If the Universe Is Fine-Tuned, Why Is It Mostly Inhospitable for Life?
by Tim Barnett
I’m continuing a series on responding to the most common challenges to the fine-tuning of the universe for life. You can read my response to the first challenge here. This week I want to look at a challenge that is summarized beautifully in the comments sections of my last post.
Commenter Angry Grasshopper writes,
Ah the Teleological Argument. Anyone who claims the universe is “finely tuned for the existence of life” has not thought enough about the > 99.9999% of the universe where the existence of life is impossible. It’s kind of silly to call that finely tuned.
This response is confused for three reasons. First, this challenge fails to understand what scientists actually mean when they call a universe finely-tuned for life. When scientists speak of fine-tuned universes, they are referring to universes that are life-permitting. By life-permitting, they do not mean that life can exist wherever. By life-permitting, they do not mean that life can exist whenever. Furthermore, they do not even guarantee that life will exist. It’s a much more modest claim. It only holds that the fine-tuning will permit the existence of life. That’s it.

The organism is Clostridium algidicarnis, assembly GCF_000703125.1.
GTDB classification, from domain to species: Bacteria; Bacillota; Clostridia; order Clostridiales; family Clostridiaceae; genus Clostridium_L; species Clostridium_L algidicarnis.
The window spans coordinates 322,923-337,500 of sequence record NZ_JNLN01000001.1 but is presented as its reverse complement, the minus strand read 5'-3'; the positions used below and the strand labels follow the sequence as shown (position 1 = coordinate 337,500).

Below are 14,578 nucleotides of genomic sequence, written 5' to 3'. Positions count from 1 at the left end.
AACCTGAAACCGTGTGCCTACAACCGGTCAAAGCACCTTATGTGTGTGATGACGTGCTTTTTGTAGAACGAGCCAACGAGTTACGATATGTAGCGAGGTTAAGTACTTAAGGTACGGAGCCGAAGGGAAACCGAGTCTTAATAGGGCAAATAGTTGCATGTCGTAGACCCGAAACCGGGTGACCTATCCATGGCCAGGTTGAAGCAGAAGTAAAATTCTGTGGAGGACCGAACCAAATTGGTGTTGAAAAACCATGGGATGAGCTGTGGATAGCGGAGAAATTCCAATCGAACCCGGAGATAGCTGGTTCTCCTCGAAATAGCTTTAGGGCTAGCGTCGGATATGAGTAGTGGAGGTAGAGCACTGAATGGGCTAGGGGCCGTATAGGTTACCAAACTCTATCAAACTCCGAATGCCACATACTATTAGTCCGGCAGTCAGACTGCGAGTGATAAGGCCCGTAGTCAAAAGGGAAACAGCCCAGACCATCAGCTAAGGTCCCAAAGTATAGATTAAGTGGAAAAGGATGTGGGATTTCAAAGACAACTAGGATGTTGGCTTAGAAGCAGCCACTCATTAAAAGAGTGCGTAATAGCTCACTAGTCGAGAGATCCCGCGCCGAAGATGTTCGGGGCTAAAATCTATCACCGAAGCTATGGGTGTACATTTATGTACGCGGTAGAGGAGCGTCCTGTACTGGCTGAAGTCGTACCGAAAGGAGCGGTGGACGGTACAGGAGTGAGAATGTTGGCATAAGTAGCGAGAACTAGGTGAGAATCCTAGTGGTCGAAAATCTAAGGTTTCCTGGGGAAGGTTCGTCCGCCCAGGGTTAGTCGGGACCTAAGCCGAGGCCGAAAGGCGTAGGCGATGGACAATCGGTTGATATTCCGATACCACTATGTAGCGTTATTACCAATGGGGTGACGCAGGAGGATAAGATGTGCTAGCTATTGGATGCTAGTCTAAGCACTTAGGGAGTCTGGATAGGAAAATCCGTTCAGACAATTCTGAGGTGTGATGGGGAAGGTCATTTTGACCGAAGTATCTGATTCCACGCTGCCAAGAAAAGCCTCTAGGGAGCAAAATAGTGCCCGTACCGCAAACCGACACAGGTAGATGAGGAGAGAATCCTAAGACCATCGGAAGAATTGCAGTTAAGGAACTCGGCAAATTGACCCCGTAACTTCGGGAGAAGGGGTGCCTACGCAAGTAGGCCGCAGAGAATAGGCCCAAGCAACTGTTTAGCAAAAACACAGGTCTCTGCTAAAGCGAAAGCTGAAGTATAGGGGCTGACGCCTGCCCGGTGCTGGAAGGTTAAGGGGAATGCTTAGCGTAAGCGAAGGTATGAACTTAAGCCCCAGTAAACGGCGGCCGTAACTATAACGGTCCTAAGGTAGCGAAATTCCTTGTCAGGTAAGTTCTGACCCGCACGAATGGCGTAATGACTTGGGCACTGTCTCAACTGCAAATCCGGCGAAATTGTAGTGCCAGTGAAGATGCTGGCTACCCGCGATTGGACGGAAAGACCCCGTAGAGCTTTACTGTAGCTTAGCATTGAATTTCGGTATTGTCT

When scientists consider the landscape of possible universes, they have determined that they would be absolutely dominated by a wasteland of dead, boring, simple, lifeless universes. In my original article, I looked at what would happen if we changed the masses of the fundamental particles that make up everything made of matter: the up quark, the down quark, and the electron. Even minor changes to these values destroy the possibility of chemistry. Life has no chance in a universe with no chemistry, no galaxies, no stars, and no planets.
On the other hand, a fine-tuned universe, like ours, allows for the possibility of life. The fact that there can be life somewhere in a universe is precisely because the fundamental physics is finely tuned. Without this fine-tuning, there would be no life, anywhere, period.
So, to complain about a finely tuned universe not having more locations for life misses the point completely…
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